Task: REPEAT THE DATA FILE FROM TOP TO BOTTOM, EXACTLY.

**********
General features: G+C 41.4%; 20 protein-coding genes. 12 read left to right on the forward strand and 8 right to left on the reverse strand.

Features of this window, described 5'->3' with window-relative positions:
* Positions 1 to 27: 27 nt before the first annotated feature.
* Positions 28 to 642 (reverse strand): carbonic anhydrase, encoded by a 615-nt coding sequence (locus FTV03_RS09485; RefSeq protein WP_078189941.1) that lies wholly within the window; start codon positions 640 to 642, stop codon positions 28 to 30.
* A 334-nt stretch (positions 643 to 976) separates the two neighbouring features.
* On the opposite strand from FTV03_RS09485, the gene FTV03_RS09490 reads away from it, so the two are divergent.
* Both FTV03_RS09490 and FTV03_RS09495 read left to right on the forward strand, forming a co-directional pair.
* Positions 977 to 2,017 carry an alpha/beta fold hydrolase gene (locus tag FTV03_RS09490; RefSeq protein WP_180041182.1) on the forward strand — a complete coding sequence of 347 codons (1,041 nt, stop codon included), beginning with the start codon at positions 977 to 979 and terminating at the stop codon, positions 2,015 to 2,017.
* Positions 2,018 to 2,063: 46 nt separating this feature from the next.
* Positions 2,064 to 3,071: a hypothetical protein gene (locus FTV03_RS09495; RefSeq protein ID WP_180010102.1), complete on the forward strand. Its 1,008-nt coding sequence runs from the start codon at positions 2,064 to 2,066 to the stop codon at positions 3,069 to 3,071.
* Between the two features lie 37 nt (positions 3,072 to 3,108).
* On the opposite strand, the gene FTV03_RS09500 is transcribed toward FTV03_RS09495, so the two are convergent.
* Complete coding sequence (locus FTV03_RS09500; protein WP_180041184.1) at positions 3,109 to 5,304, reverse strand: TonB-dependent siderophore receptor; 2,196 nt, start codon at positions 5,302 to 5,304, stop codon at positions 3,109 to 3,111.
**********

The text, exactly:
General features: G+C 41.4%; 20 protein-coding genes. 12 read left to right on the forward strand and 8 right to left on the reverse strand.

Features of this window, described 5'->3' with window-relative positions:
* Positions 1 to 27: 27 nt before the first annotated feature.
* Positions 28 to 642 (reverse strand): carbonic anhydrase, encoded by a 615-nt coding sequence (locus FTV03_RS09485; RefSeq protein WP_078189941.1) that lies wholly within the window; start codon positions 640 to 642, stop codon positions 28 to 30.
* A 334-nt stretch (positions 643 to 976) separates the two neighbouring features.
* On the opposite strand from FTV03_RS09485, the gene FTV03_RS09490 reads away from it, so the two are divergent.
* Both FTV03_RS09490 and FTV03_RS09495 read left to right on the forward strand, forming a co-directional pair.
* Positions 977 to 2,017 carry an alpha/beta fold hydrolase gene (locus tag FTV03_RS09490; RefSeq protein WP_180041182.1) on the forward strand — a complete coding sequence of 347 codons (1,041 nt, stop codon included), beginning with the start codon at positions 977 to 979 and terminating at the stop codon, positions 2,015 to 2,017.
* Positions 2,018 to 2,063: 46 nt separating this feature from the next.
* Positions 2,064 to 3,071: a hypothetical protein gene (locus FTV03_RS09495; RefSeq protein ID WP_180010102.1), complete on the forward strand. Its 1,008-nt coding sequence runs from the start codon at positions 2,064 to 2,066 to the stop codon at positions 3,069 to 3,071.
* Between the two features lie 37 nt (positions 3,072 to 3,108).
* On the opposite strand, the gene FTV03_RS09500 is transcribed toward FTV03_RS09495, so the two are convergent.
* Complete coding sequence (locus FTV03_RS09500; protein WP_180041184.1) at positions 3,109 to 5,304, reverse strand: TonB-dependent siderophore receptor; 2,196 nt, start codon at positions 5,302 to 5,304, stop codon at positions 3,109 to 3,111.